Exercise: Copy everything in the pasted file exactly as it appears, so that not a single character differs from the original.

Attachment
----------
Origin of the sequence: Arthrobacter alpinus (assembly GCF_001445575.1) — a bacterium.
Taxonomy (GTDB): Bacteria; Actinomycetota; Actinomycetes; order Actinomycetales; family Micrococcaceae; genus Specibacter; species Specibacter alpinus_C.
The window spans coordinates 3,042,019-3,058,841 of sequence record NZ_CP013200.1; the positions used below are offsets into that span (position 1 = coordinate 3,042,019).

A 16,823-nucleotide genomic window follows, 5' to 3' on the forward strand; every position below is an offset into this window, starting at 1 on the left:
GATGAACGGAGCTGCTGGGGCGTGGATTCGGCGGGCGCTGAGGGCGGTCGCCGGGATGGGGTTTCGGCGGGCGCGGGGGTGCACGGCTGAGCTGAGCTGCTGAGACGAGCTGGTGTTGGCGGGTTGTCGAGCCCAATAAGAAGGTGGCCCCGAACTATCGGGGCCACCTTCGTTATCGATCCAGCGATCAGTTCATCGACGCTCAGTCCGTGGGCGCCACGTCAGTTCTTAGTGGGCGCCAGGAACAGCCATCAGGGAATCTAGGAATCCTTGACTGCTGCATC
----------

Origin of the sequence: Arthrobacter alpinus (assembly GCF_001445575.1) — a bacterium.
Taxonomy (GTDB): Bacteria; Actinomycetota; Actinomycetes; order Actinomycetales; family Micrococcaceae; genus Specibacter; species Specibacter alpinus_C.
The window spans coordinates 3,042,019-3,058,841 of sequence record NZ_CP013200.1; the positions used below are offsets into that span (position 1 = coordinate 3,042,019).

A 16,823-nucleotide genomic window follows, 5' to 3' on the forward strand; every position below is an offset into this window, starting at 1 on the left:
GATGAACGGAGCTGCTGGGGCGTGGATTCGGCGGGCGCTGAGGGCGGTCGCCGGGATGGGGTTTCGGCGGGCGCGGGGGTGCACGGCTGAGCTGAGCTGCTGAGACGAGCTGGTGTTGGCGGGTTGTCGAGCCCAATAAGAAGGTGGCCCCGAACTATCGGGGCCACCTTCGTTATCGATCCAGCGATCAGTTCATCGACGCTCAGTCCGTGGGCGCCACGTCAGTTCTTAGTGGGCGCCAGGAACAGCCATCAGGGAATCTAGGAATCCTTGACTGCTGCATC